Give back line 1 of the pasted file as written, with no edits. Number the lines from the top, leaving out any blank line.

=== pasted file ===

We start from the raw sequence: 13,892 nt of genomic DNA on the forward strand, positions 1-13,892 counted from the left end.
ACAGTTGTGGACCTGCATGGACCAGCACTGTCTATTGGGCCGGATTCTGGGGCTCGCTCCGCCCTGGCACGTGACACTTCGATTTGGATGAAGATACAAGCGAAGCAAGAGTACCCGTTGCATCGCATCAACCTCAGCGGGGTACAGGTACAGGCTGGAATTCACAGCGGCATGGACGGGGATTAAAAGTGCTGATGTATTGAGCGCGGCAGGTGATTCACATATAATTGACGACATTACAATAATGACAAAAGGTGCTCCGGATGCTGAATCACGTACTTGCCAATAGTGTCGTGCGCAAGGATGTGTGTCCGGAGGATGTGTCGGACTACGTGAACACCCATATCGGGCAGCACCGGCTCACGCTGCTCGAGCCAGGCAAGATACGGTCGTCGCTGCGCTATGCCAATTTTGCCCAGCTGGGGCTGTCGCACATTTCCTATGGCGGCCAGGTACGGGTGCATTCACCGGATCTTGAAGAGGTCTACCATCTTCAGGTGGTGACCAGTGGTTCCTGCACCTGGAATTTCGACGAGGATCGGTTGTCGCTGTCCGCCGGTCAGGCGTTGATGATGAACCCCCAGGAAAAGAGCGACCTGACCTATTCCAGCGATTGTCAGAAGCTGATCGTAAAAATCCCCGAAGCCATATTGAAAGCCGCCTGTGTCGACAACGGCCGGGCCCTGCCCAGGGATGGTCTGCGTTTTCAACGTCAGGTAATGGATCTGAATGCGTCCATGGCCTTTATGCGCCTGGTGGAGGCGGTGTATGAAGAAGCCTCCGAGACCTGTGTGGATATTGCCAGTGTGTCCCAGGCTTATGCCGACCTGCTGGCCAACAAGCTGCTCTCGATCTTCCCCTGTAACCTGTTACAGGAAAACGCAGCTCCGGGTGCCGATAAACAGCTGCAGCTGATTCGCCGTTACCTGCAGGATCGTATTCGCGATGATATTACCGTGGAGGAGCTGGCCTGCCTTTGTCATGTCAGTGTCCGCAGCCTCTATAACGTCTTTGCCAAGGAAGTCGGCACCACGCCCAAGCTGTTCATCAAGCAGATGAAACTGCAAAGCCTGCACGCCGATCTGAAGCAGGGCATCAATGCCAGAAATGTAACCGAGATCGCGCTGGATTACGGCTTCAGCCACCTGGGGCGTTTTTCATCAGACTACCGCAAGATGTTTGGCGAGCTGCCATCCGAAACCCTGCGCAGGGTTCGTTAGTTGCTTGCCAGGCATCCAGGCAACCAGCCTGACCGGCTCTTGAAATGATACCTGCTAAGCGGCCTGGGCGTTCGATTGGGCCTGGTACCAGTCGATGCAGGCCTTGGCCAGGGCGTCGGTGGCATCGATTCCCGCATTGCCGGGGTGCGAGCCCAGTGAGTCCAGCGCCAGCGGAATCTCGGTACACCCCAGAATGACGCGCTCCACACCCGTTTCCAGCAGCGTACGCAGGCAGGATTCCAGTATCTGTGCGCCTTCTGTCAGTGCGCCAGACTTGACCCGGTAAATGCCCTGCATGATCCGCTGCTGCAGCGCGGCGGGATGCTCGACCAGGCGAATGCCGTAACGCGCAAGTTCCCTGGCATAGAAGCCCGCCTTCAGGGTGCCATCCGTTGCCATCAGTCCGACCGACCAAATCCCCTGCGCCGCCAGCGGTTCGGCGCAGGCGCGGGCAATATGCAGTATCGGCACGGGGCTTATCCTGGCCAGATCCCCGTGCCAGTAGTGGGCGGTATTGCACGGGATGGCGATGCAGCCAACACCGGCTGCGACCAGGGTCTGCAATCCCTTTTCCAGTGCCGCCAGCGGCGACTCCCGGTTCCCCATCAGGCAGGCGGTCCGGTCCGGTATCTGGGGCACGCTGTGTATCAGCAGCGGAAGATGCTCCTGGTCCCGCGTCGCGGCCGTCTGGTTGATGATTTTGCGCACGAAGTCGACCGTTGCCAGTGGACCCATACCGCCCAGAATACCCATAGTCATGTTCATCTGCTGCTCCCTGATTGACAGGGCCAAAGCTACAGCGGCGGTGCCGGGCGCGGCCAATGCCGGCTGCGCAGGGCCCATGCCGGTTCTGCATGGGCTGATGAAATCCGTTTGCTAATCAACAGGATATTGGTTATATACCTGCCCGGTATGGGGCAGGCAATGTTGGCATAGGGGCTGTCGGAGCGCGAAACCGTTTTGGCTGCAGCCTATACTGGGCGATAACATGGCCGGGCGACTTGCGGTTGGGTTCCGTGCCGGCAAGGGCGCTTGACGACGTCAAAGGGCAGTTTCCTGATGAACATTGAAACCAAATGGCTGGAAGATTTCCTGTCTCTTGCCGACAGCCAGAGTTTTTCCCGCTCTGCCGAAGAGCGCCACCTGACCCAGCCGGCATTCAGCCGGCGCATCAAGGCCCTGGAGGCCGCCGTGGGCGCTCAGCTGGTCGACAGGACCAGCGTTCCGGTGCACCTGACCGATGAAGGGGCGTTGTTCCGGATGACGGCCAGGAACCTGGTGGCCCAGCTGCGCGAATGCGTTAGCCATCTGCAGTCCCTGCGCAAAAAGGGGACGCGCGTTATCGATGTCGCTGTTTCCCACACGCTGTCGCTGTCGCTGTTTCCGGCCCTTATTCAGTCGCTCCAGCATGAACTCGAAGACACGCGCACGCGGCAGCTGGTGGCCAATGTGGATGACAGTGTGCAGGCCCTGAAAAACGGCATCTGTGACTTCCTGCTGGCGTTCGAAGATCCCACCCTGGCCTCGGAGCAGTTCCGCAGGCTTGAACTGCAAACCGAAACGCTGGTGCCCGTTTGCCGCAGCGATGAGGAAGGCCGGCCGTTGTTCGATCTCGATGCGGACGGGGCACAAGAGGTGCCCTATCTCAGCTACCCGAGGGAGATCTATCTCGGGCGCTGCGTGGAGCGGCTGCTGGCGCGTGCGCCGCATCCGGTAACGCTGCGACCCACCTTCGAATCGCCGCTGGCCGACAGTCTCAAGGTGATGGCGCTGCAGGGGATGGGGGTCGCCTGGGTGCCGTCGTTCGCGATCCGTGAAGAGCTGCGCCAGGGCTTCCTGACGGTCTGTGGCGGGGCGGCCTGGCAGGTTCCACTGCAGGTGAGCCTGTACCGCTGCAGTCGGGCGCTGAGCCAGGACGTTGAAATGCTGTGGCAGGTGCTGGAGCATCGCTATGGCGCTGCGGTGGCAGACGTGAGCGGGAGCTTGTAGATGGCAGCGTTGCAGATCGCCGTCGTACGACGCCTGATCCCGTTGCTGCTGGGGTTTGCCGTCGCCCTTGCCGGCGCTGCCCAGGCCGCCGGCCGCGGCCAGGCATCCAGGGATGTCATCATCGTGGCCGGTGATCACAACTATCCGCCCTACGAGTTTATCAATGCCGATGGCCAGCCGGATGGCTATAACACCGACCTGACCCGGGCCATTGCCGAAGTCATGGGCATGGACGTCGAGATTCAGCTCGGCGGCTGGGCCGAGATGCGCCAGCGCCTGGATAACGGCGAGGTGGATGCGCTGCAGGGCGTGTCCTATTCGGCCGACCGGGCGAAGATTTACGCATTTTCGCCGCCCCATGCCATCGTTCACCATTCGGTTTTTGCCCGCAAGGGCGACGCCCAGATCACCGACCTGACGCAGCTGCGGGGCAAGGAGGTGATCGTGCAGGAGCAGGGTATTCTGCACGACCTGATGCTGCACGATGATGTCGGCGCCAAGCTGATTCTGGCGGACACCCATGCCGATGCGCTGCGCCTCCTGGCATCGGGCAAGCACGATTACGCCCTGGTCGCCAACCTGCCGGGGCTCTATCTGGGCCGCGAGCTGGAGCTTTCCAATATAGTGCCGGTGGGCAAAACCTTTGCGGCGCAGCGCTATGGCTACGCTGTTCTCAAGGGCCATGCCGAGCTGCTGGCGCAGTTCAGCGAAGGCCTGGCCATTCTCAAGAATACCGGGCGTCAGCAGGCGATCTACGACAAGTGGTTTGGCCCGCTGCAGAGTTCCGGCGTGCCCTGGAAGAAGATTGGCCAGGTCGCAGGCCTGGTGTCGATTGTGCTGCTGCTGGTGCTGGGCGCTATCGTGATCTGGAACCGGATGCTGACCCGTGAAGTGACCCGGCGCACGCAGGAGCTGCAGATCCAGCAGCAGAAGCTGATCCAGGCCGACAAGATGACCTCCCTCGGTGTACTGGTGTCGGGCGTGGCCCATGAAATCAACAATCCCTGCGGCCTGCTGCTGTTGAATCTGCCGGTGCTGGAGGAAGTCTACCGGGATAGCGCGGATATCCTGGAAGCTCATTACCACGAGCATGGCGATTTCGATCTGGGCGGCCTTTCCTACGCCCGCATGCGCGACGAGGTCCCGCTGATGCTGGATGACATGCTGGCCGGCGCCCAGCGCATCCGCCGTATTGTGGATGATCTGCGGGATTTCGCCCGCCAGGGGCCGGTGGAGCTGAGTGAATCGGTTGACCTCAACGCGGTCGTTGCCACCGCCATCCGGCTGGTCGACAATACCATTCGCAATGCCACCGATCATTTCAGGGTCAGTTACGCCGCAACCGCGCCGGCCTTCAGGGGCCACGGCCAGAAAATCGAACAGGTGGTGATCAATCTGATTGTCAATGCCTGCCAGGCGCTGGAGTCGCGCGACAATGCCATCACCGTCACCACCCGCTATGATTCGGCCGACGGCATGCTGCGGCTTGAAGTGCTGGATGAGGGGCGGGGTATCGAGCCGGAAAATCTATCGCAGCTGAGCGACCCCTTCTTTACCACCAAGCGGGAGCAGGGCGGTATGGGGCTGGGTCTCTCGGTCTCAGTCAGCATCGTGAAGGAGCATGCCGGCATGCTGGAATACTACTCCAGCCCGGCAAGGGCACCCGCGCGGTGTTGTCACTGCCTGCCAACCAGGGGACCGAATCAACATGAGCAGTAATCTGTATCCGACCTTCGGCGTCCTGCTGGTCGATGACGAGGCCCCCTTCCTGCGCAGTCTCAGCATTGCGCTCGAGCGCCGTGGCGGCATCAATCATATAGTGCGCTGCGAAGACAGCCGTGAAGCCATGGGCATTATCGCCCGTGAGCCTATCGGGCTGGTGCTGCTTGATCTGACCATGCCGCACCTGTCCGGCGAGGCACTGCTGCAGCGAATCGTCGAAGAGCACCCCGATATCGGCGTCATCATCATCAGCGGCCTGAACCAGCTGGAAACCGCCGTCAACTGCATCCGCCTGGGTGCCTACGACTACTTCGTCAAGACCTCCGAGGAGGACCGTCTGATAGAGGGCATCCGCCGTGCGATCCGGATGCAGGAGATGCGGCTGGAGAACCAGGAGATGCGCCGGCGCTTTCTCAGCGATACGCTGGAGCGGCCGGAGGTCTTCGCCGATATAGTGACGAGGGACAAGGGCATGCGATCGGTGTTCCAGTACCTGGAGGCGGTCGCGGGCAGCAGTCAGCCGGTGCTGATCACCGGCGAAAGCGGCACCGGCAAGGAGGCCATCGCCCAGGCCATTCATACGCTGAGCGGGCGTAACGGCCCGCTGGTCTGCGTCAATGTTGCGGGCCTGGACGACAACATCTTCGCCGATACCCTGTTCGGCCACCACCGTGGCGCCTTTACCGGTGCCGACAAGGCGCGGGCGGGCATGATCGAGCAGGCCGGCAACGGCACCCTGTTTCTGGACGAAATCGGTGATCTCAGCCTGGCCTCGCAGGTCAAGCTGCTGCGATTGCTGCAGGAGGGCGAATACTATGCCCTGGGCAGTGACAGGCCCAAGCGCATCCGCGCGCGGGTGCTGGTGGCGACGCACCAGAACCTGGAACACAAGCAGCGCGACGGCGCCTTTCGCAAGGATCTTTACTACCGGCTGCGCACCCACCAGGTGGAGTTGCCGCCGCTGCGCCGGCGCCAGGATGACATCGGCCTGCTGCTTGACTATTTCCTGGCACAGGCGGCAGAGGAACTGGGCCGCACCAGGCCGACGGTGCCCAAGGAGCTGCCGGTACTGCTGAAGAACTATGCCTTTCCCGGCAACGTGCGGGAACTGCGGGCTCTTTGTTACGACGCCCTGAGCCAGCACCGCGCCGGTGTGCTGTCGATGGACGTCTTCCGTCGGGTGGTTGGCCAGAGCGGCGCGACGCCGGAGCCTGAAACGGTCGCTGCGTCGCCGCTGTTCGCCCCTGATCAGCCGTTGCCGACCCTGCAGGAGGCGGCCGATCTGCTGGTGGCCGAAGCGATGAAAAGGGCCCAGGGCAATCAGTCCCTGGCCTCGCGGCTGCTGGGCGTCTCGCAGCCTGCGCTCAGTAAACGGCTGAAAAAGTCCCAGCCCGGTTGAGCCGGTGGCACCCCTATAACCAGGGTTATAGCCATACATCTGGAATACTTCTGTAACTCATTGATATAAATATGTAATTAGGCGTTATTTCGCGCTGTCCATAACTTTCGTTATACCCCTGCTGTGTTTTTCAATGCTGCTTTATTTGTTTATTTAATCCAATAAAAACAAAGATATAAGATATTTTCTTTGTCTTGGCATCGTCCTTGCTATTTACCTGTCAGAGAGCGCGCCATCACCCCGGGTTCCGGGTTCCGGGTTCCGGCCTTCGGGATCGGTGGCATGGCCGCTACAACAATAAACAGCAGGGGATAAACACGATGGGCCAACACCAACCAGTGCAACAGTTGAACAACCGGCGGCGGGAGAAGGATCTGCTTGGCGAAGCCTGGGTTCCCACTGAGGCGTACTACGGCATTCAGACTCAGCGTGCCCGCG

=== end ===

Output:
We start from the raw sequence: 13,892 nt of genomic DNA on the forward strand, positions 1-13,892 counted from the left end.